As my work visa comes to a close, I have finally had some free time to reflect on all that I have learned and experienced while working at NLI and while living in Brazil. First of all, this year has been turbulent, what with Dilma Rouseff’s reign as queen bee, or should I say, “mosquita” (the word for mosquito in Portuguese does not have a feminine form, but Rouseff coined the term, to her chagrin, and the benefit of her opposition, who make fun of her for the etymological creation) coming to a so-called end, Brazil redeeming themselves in soccer with their defeat of Germany in the Olympics, and I suppose we could say the Olympics as a whole, being a relative success in Rio de Janeiro. Despite the big headlines in the news, it is really the small-scale things that I witnessed and went through that will forever stick in my head…kind of like that catchy song from Carnaval that most Brasiliense will know… “Baby doll de Nylon combina com você.” But, I digress.
Like any “developing” nation, Brazil has its ups and its downs, its advantages and disadvantages. So, now I would like to take the opportunity to discuss these things, as I have experienced. Brazil is a great place for meeting people, eating delicious food, traveling, learning about culture, etc. but the truth is that the infrastructure makes things difficult to accomplish in any reasonable amount of time. Whereas, in more developed places, one might expect to go to the bank, the department of motor vehicles, the grocery store, all in one day, the reality is that here in Brazil, one might expect to be lucky if they resolve one problem… at one place… per day. I feel that I have spent many hours waiting, waiting, waiting for things to be accomplished here, and I think that this could be explained by an overarching aspect of the culture: bureaucracy.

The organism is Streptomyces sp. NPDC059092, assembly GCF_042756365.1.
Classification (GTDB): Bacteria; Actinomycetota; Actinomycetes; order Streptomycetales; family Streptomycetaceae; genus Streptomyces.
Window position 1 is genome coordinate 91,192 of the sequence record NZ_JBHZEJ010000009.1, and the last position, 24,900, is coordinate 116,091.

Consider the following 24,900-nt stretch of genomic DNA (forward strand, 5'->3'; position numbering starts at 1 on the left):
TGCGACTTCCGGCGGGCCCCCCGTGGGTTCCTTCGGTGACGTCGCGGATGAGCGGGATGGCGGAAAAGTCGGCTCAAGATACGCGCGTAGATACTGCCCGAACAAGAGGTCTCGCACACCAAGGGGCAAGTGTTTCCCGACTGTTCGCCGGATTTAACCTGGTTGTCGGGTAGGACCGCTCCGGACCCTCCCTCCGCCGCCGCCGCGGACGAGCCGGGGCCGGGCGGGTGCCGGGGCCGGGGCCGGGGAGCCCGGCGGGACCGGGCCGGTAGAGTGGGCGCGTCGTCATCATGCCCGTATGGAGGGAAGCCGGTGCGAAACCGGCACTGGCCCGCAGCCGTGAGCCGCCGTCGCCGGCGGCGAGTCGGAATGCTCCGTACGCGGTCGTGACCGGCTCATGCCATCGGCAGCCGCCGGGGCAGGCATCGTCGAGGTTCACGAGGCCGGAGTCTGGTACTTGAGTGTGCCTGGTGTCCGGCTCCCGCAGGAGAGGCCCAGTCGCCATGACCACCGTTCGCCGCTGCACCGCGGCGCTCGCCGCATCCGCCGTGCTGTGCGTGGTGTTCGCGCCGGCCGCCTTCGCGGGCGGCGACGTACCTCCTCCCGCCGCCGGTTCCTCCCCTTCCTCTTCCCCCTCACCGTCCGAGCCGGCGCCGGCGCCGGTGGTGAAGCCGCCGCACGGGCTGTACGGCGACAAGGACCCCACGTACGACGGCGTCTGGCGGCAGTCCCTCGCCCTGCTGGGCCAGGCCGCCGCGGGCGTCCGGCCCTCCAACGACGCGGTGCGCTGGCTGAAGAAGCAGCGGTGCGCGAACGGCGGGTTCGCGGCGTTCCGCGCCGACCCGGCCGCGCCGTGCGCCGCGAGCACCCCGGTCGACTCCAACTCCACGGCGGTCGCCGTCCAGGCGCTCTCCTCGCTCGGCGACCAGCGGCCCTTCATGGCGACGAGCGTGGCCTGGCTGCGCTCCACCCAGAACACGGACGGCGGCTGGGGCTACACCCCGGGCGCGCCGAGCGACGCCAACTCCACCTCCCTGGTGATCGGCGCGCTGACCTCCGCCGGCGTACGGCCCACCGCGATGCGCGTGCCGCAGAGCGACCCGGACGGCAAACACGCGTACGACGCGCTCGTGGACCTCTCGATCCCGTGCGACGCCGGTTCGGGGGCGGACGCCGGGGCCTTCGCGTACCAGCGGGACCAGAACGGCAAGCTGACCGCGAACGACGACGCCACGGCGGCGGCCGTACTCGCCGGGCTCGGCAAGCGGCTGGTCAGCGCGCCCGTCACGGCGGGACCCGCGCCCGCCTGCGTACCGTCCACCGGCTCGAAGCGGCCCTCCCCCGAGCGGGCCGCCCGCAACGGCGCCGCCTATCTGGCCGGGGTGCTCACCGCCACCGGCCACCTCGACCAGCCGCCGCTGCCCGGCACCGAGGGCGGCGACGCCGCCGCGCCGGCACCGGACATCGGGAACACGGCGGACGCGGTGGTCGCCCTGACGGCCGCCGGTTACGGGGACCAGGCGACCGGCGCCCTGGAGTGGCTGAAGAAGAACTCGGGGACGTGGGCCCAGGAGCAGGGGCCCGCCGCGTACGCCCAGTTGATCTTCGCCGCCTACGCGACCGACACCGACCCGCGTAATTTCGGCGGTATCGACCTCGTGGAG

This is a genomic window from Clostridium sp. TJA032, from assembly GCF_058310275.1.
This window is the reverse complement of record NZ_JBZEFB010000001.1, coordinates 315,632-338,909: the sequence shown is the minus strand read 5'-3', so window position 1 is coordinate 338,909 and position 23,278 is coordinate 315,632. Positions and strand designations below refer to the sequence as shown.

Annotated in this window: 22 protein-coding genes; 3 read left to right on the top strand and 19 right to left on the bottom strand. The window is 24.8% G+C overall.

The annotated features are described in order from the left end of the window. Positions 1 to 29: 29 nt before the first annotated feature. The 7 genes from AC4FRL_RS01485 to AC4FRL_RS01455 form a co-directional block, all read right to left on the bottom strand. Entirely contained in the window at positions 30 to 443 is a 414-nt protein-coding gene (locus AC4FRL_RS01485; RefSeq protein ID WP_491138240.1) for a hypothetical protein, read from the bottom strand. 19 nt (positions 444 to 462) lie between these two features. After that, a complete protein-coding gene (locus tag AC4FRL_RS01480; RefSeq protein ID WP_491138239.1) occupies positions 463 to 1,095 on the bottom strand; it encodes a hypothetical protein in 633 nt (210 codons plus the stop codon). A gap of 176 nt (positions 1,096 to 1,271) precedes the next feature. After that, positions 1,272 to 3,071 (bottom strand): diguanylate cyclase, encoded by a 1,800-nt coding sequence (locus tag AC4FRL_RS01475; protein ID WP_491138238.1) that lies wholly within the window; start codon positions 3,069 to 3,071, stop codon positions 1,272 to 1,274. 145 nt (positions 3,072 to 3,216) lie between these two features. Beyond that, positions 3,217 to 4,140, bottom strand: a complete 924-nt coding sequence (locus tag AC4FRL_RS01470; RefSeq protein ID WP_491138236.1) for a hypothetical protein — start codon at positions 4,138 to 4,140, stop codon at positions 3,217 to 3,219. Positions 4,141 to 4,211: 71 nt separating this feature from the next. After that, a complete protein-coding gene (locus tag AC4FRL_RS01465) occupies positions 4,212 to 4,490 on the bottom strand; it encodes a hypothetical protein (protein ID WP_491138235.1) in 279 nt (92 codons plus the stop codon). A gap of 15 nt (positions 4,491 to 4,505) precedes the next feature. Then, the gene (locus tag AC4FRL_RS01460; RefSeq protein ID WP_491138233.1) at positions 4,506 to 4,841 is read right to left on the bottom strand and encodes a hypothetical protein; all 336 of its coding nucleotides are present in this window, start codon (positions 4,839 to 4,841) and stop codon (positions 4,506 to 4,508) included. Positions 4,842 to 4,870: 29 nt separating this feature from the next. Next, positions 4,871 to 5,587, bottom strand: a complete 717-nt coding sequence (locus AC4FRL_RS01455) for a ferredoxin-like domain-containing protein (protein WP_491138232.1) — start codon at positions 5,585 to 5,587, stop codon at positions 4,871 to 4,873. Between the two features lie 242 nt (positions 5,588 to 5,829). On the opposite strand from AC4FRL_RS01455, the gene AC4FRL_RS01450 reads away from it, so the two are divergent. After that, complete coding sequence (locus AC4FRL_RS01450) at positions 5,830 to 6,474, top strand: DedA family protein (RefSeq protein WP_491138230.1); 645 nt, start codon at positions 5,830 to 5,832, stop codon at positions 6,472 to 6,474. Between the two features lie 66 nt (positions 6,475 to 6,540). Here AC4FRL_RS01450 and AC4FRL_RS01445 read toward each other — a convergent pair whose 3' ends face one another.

In Brasilia, the people with the most job security, best benefits, highest salaries, and longest vacations typically work for the government. What is truly interesting is how these people get their cushy government jobs. One of the most confusing things to understand as an American was this idea of concurso público, or public exam, that anyone can take, in any field (even if their degree isn’t in that field) of government employment. For me, this test is counter-intuitive. How can someone have studied art history and then land a job working for the department of fisheries? Well, the logic is that all you need to do is study— “anyone” can get the job. Rote memorization and good test-taking skills are really all you need in order to merit employment. What ever happened to needing job experience, doing torturous job interviews, having personality checks, writing impressive resumées? In addition to the inefficiency of this system, there is a widely known stereotype across Brazil about Brasilia: that everyone is rich, but doesn’t need to work, as their government jobs are totally lax. Generally, I disagree with this stereotype because I know a lot of people who work hard and do their best (and they work for the government), but, unfortunately, these government employees need to follow rigid, outdated, and confusing protocol, and as a result, everything takes a long time. This societal acceptance of sluggishness in the government then trickles down into all other facets of life, causing a slower-than-usual lifestyle that could frankly be unbearable for those who are unaccustomed to this type of life.